Don’t Stop the Carnival can be searing: I can understand some of Wouk’s hilarious, but all-too-honest depictions of the island culture, though others border on insulting in their overgeneralizations. But more than that, Wouk has captured the joys and trials and downright insanity of chasing down one’s dream, of fighting to build a paradise that could only have come from one’s imagination, only to find it is nothing like what you had expected. This battle is rewarding in its own right, and it is a joy to watch Norm grow up, at least a little bit, and become a stronger man because of his lost visions of paradise.


This book is one of the classics I am counting as part of the Classics Club five-year challenge to read 50 classics.

Looking Ahead: August Books I Can't Wait to Read

August will bring me back to the real world after a month of vacation reading (funemployment for the win!), but that doesn't mean I don't have my eyes on some big, juicy end-of-summer reads:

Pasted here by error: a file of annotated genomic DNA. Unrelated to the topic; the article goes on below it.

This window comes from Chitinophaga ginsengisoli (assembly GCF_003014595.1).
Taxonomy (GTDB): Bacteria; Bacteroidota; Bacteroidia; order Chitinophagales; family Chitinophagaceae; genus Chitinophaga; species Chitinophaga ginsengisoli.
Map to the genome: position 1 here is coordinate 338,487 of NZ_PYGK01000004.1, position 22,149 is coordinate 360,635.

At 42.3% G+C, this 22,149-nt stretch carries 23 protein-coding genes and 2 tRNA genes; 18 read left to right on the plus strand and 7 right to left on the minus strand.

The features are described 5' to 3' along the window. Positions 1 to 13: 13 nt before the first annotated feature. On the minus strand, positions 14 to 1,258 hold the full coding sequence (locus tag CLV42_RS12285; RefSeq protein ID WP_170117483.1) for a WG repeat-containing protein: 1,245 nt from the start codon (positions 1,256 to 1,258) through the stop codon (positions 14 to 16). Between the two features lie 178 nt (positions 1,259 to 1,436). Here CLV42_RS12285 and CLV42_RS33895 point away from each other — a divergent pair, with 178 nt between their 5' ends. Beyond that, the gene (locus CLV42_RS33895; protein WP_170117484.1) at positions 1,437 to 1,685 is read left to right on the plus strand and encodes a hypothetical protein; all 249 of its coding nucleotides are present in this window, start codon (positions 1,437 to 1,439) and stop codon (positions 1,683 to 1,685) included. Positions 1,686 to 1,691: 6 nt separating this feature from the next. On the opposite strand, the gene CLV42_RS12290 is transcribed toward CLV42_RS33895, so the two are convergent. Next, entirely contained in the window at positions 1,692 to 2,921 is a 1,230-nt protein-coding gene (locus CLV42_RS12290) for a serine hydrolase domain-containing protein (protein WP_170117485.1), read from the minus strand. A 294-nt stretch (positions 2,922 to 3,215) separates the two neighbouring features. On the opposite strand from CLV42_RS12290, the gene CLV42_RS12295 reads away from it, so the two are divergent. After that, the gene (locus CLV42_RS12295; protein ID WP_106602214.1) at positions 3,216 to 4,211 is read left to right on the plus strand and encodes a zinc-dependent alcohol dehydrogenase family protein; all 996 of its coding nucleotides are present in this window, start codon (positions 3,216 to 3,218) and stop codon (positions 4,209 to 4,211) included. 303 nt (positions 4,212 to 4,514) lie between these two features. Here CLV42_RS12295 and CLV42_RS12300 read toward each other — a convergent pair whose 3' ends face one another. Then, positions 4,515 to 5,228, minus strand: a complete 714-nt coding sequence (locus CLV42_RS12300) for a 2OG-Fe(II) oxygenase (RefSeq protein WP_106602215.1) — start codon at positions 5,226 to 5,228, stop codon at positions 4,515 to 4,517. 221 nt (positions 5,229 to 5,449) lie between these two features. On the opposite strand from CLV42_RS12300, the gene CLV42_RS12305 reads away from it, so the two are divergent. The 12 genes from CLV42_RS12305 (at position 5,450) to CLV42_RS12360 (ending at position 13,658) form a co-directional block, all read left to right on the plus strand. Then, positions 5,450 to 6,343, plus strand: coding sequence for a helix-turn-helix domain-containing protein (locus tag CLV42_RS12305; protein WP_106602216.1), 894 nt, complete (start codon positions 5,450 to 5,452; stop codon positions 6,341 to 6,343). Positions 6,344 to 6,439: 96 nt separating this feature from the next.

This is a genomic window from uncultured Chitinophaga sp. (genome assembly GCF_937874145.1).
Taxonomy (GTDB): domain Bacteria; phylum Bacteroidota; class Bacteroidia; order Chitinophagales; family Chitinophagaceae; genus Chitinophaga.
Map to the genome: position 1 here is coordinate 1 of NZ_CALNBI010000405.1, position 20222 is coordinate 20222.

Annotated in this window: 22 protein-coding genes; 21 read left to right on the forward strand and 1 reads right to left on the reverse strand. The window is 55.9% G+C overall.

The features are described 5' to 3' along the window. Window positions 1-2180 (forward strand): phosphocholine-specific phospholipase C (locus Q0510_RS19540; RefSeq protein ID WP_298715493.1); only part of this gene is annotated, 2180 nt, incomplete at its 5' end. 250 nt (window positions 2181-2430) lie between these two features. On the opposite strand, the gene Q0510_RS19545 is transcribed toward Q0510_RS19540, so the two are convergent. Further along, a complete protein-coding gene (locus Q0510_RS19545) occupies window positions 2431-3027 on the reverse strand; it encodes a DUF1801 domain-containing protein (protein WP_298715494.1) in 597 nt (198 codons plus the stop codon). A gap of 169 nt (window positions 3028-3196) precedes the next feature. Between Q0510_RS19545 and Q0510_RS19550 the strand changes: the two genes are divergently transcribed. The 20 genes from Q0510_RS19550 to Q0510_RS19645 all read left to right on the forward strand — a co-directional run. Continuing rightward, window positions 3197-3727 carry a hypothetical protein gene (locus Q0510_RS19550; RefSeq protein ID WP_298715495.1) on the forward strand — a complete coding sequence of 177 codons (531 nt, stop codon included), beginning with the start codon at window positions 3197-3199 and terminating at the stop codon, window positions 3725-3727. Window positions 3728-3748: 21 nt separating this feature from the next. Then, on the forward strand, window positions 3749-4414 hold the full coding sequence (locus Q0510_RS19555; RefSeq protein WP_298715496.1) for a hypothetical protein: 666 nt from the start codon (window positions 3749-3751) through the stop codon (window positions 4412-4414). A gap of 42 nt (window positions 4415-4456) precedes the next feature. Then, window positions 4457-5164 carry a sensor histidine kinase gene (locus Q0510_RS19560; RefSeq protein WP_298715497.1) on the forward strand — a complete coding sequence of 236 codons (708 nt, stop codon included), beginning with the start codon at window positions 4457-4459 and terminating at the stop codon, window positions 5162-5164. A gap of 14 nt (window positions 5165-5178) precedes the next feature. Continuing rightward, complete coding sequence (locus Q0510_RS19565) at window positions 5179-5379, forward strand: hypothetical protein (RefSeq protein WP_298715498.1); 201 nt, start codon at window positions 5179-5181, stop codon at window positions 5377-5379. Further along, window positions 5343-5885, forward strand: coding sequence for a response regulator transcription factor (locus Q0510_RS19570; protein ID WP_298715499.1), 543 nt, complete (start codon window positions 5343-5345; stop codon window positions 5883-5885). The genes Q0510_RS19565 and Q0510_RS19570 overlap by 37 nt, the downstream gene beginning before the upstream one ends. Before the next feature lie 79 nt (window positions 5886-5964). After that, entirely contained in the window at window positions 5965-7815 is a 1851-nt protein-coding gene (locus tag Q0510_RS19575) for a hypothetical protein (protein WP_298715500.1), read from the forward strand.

Bad Feminist, by Roxane Gay (Harper Perennial, August 5th): Damn, but Gay can write a powerful essay. The collection here ranges from why it's ok to be a feminist and like the color pink to all of the ways that Gay disliked The Help (book and movie) to why women still have to fight for reproductive freedom... and so much more. Stay tuned for a full review of this (I've already read it, can you tell?) one.